COVID-19 Analysis

Economic Consequences for Croatia
Analysis15.05.2020Prof. Dr. Damir Novotny
COVID-19 Analysis, Croatia
FNF

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The unexpected rapid spread of Covid-19 to Europe and other developed countries, especially densely populated areas in Europe and the US, has caused unprecedented public health measures in recent history. Global mobility of people and goods and globalized economic activity has slowed sharply. Although the phenomenon of economic cycles has been known for over a hundred years and much knowledge of cyclical economic trends has been accumulated, after the epidemic has calmed down, we’ll be faced with an economic crisis we have never seen before. Namely, the response of governments and central banks to the Great Crisis of 2008, which had its source in the US subprime housing market, was a strong fiscal and monetary intervention and the provision of liquidity to economic actors. Some European countries, such as Germany, have implemented austerity measures (which have had numerous opponents in other European countries), thus producing so-called Keynesian effects by implementing (neo) classical economic policies.

The economic crisis of 2008, except for Greece and Croatia, lasted relatively short. Most European economies quickly recovered and started with a new, strong cycle of economic growth that enabled the accumulation of capital in the private sector and the creation of budget surpluses in the public sector. This created the reserves and the capacity for fiscal intervention in the case of the new economic crisis, which would surely have happened without the shock caused by the spread of the coronavirus. Let us take the example of the Hellenic Republic. Thanks to austerity measures implemented by the left-wing government of Alexis Tsipras, Greece's inefficient economy has been improved and today is in an incomparably better condition and will be able to cope more easily with the coming crisis. Following the neo-classical policy-making approach, implementing austerity measures in the public sector, and large-scale privatization projects, Tsipras reduced public debt and stabilized the national economy. The gross domestic product started again to grow in 2017 by 1,5 and in 2018 by 1,8 percent.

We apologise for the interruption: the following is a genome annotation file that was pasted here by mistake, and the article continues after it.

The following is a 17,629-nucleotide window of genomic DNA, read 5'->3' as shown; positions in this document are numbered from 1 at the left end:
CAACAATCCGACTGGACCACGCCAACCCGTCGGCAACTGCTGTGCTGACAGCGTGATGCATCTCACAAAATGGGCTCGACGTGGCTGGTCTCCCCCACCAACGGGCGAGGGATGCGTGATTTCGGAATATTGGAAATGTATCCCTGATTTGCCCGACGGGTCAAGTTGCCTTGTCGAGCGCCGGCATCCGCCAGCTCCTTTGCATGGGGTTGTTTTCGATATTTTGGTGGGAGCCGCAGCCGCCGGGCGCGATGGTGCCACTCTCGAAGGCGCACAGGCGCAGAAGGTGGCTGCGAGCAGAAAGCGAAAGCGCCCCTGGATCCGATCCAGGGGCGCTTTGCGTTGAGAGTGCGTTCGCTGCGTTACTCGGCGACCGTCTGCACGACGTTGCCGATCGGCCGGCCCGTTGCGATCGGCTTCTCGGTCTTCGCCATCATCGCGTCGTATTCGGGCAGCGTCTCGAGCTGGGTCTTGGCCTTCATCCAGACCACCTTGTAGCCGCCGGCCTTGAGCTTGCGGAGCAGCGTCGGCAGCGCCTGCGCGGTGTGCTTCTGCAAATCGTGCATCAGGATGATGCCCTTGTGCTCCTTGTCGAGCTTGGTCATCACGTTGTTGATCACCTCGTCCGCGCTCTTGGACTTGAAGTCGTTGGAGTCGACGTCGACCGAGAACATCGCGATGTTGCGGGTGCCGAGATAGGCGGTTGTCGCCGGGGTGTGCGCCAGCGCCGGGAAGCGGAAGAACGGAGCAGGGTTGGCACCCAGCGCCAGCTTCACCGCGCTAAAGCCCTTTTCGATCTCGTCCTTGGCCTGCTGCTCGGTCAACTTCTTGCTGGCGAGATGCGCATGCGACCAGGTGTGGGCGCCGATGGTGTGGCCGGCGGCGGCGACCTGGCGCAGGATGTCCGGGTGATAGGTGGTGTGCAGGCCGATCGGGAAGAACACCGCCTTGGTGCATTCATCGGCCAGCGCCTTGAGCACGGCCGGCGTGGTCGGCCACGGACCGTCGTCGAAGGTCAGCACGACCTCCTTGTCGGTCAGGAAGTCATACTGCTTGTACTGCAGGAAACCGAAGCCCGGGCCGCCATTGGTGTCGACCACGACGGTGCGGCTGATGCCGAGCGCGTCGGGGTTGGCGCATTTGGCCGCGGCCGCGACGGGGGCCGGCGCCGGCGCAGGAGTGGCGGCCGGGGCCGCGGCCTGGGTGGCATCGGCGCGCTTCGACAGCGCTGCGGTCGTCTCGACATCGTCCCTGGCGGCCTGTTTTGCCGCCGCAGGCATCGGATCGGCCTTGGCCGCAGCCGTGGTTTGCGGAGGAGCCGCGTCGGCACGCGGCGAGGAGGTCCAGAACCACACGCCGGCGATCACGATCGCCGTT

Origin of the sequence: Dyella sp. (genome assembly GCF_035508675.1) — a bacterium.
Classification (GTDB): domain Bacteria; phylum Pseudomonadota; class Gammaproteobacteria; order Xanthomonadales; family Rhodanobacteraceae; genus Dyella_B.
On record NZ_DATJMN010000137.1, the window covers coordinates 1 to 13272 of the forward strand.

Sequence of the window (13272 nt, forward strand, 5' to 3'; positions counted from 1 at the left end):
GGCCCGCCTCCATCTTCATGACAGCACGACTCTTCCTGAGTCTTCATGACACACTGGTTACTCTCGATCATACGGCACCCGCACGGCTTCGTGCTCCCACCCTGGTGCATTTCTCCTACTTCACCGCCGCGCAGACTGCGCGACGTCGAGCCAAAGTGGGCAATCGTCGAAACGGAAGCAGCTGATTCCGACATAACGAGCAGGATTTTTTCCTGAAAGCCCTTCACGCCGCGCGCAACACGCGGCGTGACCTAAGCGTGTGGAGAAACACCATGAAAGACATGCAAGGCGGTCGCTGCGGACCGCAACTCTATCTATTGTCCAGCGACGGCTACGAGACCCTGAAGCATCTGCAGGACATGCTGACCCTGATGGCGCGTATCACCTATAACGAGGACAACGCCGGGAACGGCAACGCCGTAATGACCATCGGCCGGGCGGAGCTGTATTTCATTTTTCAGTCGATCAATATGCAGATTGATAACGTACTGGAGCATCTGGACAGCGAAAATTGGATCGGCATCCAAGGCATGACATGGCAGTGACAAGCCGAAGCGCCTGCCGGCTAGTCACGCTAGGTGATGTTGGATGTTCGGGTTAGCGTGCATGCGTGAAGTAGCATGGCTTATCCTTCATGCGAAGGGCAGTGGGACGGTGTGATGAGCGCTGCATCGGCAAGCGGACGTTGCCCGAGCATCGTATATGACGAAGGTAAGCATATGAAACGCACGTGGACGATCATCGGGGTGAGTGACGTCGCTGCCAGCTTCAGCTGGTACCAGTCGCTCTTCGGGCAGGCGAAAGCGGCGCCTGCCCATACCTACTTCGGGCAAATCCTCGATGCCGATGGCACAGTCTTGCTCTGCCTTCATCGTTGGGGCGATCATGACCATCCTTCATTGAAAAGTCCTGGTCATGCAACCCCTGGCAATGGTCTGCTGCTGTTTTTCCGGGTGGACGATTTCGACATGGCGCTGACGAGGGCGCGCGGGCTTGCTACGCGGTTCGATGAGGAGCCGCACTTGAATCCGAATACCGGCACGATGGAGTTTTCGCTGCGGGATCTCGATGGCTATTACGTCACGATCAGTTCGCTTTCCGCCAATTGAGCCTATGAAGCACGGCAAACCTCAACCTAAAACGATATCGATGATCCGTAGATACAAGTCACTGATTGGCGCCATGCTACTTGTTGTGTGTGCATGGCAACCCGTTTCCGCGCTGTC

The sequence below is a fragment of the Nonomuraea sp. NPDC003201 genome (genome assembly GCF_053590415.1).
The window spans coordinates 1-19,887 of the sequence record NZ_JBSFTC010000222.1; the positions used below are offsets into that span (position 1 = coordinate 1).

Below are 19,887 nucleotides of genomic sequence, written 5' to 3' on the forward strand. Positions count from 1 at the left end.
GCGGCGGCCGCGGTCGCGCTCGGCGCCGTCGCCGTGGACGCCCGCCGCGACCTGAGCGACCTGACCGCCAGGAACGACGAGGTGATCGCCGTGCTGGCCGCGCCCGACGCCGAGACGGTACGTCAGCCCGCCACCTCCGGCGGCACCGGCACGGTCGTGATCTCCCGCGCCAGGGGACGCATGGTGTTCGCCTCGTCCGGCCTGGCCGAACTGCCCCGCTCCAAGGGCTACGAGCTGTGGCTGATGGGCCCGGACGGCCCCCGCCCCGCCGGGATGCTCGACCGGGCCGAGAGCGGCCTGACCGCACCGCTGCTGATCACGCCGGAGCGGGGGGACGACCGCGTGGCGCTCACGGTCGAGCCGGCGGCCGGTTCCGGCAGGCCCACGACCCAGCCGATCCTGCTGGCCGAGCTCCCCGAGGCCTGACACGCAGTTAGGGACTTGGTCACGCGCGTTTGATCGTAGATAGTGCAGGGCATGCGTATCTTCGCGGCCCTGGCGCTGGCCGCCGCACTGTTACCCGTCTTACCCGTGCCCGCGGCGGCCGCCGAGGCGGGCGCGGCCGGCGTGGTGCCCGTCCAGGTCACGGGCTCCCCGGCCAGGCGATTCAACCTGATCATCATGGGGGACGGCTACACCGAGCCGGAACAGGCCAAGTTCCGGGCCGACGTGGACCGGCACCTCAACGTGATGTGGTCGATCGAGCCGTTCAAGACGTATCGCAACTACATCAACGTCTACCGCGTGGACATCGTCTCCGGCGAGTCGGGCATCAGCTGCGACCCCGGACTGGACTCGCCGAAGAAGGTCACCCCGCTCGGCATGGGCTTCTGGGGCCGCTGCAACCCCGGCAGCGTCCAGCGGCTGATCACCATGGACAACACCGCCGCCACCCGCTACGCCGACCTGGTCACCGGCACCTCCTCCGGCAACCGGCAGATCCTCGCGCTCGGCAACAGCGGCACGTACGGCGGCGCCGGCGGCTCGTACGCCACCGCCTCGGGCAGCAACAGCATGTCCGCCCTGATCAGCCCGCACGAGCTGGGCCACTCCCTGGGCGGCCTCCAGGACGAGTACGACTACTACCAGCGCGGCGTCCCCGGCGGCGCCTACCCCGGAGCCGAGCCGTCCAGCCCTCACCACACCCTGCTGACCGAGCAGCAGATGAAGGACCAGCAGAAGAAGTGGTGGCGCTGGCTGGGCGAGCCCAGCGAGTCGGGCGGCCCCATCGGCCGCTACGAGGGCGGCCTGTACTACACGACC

Generally speaking, the crisis comes and goes. So will this. Schumpeterian would call such a situation as business cyclical ebbs and troughs; the Keynesians will see it as a deviation from the full-employment; the nee-liberalists see it as normal money and commodities market adjustment, and thus the policymaking responses will differ accordingly (Soumitra Sharma 2015). Only, what we will be faced with are the consequences – for some bitter for others sweet.